3. Bring your dog with you when you visit the venue ahead of the big day. They can acclimatise and will be calmer on the wedding day.
4. Make sure that there are no poisonous flowers or plants being used in your decorations which could be harmful for your dog - particularly any collar additions.
5. You'll be so caught up in the whirlwind of wedding merriment that you almost certainly won't have time to seek out a dog water bowl and top it up. Task someone with this job in advance of the big day.
6. If your dog responds well to treats, come armed with a little bag of goodies. These may well be useful for the designated dog carer, and will almost certainly come in handy during the photographs.
7. If you entrust the care of your pooch to someone during your ceremony make sure that they are comfortable with commanding a dog. Choose the guest according to how well your dog knows them, and very importantly - how well the guest can control your dog.
8. If it’s a hot day make sure your dog isn't out in the sunshine for too long. Keep them in a shaded area, and delegate to ensure that they're kept well hydrated.
9. A wedding day can be incredibly exciting for a dog. There are so many people, and so many smells! Brief the carer to look out for signs of when they've had enough, and make sure that there's a nice quiet space they can retire to for some peace and quiet.
10. If your dog is well-known for jumping up then invest in some dog classes & training before hand. Your guests are likely to be in their best clothes, so won't appreciate muddy claws tearing away at their glad rags.
11. Wedding attire for dogs can look cute, but don't put them in it for the first time on the day of the wedding. Make sure that they're used to it well in advance of the big day. It may be best to dress them up just before the photographs. I've never seen dog wedding attire that's stayed looking fresh for more than an hour! Simple items such as dog bow ties usually work best.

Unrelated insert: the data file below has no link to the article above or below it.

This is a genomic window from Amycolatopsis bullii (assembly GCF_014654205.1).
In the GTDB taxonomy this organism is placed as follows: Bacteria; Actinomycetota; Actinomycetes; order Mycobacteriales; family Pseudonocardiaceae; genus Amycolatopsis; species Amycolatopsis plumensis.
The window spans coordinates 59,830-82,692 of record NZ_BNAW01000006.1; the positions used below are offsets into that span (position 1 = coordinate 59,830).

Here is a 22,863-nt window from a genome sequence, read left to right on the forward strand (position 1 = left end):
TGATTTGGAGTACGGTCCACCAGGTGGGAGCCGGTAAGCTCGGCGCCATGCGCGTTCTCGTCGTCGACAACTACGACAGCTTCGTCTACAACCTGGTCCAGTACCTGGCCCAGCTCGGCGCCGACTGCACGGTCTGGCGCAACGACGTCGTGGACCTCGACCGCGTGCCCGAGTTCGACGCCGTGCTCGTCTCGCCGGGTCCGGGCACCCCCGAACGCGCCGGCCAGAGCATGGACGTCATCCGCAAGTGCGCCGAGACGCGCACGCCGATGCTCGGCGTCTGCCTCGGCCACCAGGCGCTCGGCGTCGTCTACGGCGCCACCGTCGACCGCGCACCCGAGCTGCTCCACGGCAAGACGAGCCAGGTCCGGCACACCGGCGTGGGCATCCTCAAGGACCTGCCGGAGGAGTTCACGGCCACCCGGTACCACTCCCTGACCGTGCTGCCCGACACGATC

If they're really bothered then it's best to forgo the idea. A happy dog is always best.
12. It will be tempting to treat your dog on the big day, but try to keep things as 'normal' as possible. Don't give them any food they haven’t tried before, or wash them in a new shampoo, as it's sod's law that they'll have a bad reaction.
13. It's not something you usually have to talk about when discussing wedding day plans .... but don't forget the poo bags.
14. If you've already booked your venue, and there's a strict 'no dogs' policy, consider other ways of involving your furry friend. There are lots of elements of a big day that can be made personal e.g. photographs on table names. If you're keen to get your dog in on the photo action then consider a pre-wedding engagement shoot in the run up to the big day.
It's wonderful when your canine friends can play a part in your big day, but have a think about whether it's going to be worth it. If it's going to be stressful at all then maybe leave them at home, but give them an extra big cuddle when you return again as newlyweds. The good thing is that they won't have a clue what's going on, so if their invite gets 'lost in the post' there will be zero offence taken.